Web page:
Maintaining Board Confidentiality

Charles Nathan is Of Counsel at Latham & Watkins and is Global Co-Chair of the firm’s Mergers and Acquisitions Group. This post is based on a Latham & Watkins Corporate Governance Commentary by Mr. Nathan, Stephen Amdur and Colin Bumby.

The increasing success of shareholder activists in designating or electing directors is altering the composition of public company boards. It is also posing challenges to long-held assumptions about the sanctity of board deliberations and the nature of a director’s confidentiality obligations to fellow directors and the company.

The almost certain advent of proxy access will exacerbate these issues because it will inevitably increase the number of shareholder-nominated directors in the board room.

Notwithstanding the theoretical implications of the legal principle that a director, no matter how nominated or by whom, owes fiduciary duties to all shareholders, as a practical matter shareholder-nominated directors are often viewed, and in fact act, as representatives of their shareholder sponsors—what some call “special interest” or “constituency” directors.

The presence of constituency directors in a board room heightens concerns about confidentiality in two important, but often distinct, realms.

First, and most obvious, is maintenance of confidentiality of material non-public information about the company and its performance. The confidentiality of material non-public information is often the subject of company codes of conduct and confidentiality policies (for simplicity, we lump these together under the rubric of “confidentiality policies”). While not without complication in the case of constituency directors, the issues surrounding material non-public company information and its misuse are well understood and do not create a novel board room confidentiality issue. [1]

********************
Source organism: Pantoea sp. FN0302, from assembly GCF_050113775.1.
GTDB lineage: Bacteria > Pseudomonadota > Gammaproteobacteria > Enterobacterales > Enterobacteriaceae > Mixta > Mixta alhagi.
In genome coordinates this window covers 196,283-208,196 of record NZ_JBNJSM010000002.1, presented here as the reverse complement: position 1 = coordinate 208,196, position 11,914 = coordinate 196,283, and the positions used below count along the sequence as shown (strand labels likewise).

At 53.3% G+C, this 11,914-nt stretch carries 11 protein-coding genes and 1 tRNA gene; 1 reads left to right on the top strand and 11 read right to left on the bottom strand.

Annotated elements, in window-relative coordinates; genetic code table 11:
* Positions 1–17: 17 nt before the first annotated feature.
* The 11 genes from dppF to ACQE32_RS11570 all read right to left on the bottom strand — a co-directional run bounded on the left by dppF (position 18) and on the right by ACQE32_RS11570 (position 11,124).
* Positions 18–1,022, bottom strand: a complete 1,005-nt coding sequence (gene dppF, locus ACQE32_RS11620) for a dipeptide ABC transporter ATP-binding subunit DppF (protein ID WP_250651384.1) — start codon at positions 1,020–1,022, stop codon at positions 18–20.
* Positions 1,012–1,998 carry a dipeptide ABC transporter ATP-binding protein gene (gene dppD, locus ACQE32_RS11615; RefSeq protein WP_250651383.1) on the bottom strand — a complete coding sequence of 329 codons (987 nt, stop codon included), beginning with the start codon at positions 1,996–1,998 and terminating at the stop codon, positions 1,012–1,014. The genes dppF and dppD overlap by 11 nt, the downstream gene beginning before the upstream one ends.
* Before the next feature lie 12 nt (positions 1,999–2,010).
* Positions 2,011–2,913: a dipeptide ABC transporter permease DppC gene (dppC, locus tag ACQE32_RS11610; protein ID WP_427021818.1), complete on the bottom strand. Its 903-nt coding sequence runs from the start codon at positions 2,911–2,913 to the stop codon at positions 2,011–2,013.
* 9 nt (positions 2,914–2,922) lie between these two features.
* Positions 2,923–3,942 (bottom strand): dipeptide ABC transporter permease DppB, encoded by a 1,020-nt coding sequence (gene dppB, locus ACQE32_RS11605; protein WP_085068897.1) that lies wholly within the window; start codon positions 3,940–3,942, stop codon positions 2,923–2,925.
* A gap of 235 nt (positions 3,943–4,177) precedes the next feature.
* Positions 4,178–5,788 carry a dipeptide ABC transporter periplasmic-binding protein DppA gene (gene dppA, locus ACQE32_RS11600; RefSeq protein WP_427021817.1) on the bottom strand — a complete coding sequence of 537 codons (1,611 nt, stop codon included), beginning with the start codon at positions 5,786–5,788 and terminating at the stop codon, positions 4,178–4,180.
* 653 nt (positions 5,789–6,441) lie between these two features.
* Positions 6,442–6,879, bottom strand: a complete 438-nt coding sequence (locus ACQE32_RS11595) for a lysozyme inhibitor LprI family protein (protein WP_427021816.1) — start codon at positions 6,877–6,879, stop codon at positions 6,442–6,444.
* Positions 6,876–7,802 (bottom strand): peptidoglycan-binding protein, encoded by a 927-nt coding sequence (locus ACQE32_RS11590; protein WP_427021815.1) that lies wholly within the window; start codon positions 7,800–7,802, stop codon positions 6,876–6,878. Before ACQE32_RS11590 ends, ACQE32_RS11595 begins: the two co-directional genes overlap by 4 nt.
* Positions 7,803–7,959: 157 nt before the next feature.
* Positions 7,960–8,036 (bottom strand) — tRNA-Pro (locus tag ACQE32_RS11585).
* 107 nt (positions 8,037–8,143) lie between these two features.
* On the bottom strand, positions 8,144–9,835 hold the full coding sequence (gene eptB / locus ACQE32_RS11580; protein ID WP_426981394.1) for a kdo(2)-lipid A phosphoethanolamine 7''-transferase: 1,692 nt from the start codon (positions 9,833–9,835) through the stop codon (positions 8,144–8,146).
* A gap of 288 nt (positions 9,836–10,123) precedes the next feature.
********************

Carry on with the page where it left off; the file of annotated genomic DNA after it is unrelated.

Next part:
Second, and perhaps more important to the appropriate governance of the company, is maintenance of the confidentiality of board room discussions and the fabric of trust and collegiality that should exist among directors.

The latter type of information about the board (which we call “material board information”) does not always coincide with the more common category of material non-public information about the company and its operations (which we call “material company information”) and thus may not be covered by the usual code of conduct.

Preserving confidentiality of material company information is often viewed in the context of preventing trading on the basis of the inside information and competitive harm.

However, maintenance of confidentiality of material board information is also critical to prevent the corrosive effect breaches of board confidentiality will have on a board’s deliberative process and the trust and confidence directors have in each other.

As a result, we recommend that boards review, and where appropriate amend, their existing confidentiality policies to make clear that a director’s obligation of confidentiality is not limited to material non-public company information of the sort customarily dealt with under “insider trading” laws, but also explicitly includes material board information.

While effective enforcement of a company’s confidentiality policies with respect to misuse of confidential board information may be difficult, the existence of the policy serves two other important purposes—education of all of the directors as to their confidentiality obligations and creation of a standard of conduct that should have significant moral suasion.

The Rise of the Constituency Director and the Risk of Breaches of Confidentiality